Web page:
A buy-side trade association has hit back at two critical areas of new rules for non-cleared OTC derivatives, recommending changes in the legislation.
The challenge was issued to the consultation paper from the European Supervisory Authorities (ESAs) on its draft regulatory technical standards for non-centrally cleared OTC derivatives.
The standards lay out new rules around margin requirements for the non-standardised products in a bid to reduce systemic risk. As part of the G20 requirements, all non-centrally cleared OTC derivatives have to be subject to higher capital requirements.
ICI Global, an affiliate of the Investment Company Institute, has highlited two aspects of the regulation it believes are not consistent with international standards.
These are the collection of margin and the application of the threshold for initial margin.
The group has subsequently suggested five recommendations to regulators in order to meet international standards set by the International Organization of Securities Commissions (IOSCO).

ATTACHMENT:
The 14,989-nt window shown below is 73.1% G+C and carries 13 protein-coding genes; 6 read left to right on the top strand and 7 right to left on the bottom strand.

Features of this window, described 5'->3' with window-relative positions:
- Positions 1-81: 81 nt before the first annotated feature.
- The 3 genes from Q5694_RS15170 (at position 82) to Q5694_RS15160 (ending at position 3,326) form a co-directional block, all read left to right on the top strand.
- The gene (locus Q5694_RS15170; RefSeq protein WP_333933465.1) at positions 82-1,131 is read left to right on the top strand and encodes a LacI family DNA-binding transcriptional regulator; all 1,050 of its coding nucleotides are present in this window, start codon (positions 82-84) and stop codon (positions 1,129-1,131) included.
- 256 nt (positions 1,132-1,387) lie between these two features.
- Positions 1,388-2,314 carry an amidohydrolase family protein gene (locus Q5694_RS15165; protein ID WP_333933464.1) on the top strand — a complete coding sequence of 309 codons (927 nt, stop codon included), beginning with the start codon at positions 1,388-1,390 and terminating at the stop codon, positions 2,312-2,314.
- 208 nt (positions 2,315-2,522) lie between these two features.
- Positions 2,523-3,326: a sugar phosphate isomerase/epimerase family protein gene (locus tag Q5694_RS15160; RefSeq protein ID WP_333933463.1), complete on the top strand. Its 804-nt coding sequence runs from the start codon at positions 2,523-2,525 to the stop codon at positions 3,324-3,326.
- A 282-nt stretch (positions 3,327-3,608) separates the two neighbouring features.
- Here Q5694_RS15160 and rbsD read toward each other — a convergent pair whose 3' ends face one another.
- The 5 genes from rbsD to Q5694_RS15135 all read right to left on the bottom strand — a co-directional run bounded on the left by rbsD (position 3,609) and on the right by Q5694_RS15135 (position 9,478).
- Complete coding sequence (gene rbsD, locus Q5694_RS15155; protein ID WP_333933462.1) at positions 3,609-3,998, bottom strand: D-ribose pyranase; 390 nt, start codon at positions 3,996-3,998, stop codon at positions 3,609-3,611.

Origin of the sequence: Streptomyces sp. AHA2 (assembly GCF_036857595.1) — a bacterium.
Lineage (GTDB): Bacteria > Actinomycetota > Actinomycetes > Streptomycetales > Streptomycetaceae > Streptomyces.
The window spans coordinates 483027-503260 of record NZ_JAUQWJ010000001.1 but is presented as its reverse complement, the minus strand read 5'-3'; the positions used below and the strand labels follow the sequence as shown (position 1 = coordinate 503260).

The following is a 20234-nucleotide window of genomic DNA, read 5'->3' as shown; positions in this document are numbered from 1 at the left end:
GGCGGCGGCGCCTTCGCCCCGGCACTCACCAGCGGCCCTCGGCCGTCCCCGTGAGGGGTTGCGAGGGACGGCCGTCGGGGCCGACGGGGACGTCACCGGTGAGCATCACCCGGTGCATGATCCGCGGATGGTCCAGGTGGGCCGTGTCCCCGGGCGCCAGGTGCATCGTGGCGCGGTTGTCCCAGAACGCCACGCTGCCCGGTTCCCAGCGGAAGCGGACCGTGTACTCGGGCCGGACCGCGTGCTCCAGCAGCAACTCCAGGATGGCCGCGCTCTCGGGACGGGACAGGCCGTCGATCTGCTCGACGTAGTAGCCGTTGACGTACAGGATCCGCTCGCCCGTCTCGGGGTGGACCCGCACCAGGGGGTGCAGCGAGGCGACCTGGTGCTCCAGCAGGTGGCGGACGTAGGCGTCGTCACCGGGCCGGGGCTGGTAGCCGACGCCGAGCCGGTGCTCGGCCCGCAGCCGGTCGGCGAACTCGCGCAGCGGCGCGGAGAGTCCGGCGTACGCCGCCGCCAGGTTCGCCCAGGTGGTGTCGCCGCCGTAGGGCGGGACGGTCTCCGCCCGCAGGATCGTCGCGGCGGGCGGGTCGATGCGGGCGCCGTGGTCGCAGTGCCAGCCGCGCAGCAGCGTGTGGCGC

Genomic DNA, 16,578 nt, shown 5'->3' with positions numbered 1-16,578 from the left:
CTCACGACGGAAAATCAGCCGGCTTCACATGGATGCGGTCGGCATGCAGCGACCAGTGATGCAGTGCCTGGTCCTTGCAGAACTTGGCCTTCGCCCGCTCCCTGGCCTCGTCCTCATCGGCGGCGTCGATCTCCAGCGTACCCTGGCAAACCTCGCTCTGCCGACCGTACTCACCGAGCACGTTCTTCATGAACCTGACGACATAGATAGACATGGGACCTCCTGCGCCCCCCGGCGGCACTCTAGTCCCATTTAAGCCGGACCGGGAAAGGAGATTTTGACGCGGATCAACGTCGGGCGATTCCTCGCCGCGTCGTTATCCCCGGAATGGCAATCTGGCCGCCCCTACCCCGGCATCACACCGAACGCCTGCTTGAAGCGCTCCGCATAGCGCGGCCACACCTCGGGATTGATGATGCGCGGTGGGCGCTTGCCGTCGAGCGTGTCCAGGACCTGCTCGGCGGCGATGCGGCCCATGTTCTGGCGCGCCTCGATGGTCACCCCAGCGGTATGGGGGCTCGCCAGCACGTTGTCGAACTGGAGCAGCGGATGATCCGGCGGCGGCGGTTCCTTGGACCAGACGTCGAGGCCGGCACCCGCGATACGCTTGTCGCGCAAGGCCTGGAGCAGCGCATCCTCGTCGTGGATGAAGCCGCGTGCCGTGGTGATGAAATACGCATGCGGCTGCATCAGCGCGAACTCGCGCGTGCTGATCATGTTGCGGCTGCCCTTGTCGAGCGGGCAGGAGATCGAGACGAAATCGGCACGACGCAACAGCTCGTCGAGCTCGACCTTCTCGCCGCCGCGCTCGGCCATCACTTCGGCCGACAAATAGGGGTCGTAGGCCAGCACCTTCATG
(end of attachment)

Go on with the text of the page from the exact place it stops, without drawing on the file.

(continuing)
“We also believe certain modifications are necessary to the RTS to make them consistent with international standards and more workable for market participants,” said ICI Global in its letter to ESAs, which is comprised of the European Banking Authority, European Insurance and Occupational Pensions Authority and European Securities and Markets Authority.
Among the recommendations was that EU entities to post and collect initial and variation margin when transacting with non-EU counterparties as well as with EU counterparties and that the RTS should not require counterparties to take a capital charge if they do not collect margin below the initial margin threshold.
ICI also pointed out that models should be developed by one counterparty for initial margin to be transparent to, and replicable by, the other counterparty, while also suggesting a phase in period.
Finally the group asked ESAs not to impose a concentration limit for sovereign debt issued by certain countries that is both highly liquid and high quality.
The framework could come into force on 1 December 2015, with requirements only applying to the largest market participants.
The requirements will be expanded to more market participants and from 1 December 2019, any counterparty belonging to a group that exceeds a threshold of €8 billion will be covered.